The Rise of Food Co-ops in Big City Communities of Color

by Stuart Reid December 01, 2020

When George Floyd was killed in Minneapolis in the spring, the coronavirus pandemic was no longer the only major issue facing the city. As protests erupted in South Minneapolis, many small businesses were damaged and destroyed. Seward Community Co-op has two storefronts owned by more than 21,000 Minneapolis households — both in neighborhoods where protests and property damage occurred.

Seward Community Co-op has a history of serving a multicultural population. Its flagship store was founded in 1972 in the Seward neighborhood, a diverse community in Southeast Minneapolis with a below-average median income and a fairly high poverty rate. The friendly, attractive neighborhood has become home for many Somali immigrants. About 55% of the community identify as White, 33% as Black. The Friendship Store opened in 2015 in the Bryant neighborhood of Minneapolis, where the median income is lower and poverty rate is higher than Seward and the demographics are more diverse: 34% White, 32% Black, and 35% Latinx.

During the protests, as businesses boarded their windows and closed their doors, the co-op also closed for three days to ensure the safety of its customers and staff, then reopened to continue serving its communities.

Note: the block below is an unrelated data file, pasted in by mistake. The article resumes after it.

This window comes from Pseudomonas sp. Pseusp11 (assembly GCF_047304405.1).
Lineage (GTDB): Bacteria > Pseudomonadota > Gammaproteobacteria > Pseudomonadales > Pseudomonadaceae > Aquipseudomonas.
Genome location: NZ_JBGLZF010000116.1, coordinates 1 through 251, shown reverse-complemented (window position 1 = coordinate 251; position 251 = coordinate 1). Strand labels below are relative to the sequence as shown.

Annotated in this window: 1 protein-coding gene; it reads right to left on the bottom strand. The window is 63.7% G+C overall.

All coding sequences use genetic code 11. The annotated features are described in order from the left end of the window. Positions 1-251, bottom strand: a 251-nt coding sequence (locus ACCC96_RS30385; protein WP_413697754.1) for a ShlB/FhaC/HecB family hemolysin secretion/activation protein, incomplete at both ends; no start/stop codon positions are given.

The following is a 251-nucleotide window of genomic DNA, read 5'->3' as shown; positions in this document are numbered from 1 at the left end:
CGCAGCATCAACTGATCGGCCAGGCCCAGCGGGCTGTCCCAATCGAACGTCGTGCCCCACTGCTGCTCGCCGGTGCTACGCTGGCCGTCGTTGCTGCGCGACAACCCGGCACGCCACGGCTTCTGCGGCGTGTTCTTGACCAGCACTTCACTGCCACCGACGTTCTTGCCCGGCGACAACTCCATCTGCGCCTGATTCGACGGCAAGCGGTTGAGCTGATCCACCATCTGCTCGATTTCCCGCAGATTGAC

Window cover art at Seward Co-op. Photo by Derek Meyer.

Co-op staff volunteered for night watch groups around the neighborhood, encouraged street art on the plywood window coverings, and issued public statements against systemic racism. Seward also helped organize food drives and distributed food and household necessities to people living near the riots, where most businesses were destroyed, and no grocery stores were open. With public transportation curtailed and shortages severe, co-op customers made contributions through the co-op’s “round up” program at the cash register. Many food co-ops offer this donation program that allows shoppers to voluntarily round up their total purchases to the nearest dollar. This raised more than $20,000 for local food banks. Thousands of community members donated food and supplies, and helped deliver them to people in need.

Creativity and love fuel co-ops like Seward, which continue to support their communities in tangible ways during these crisis times. Persistent food insecurity has turned the spotlight on food co-ops, particularly in communities of color. Across America, nearly 400 retail food co-ops are open for business and another 100 are in development. When a business is owned by the people who use it and is closely tied to the community in which it operates, feeding people means a lot more than selling food.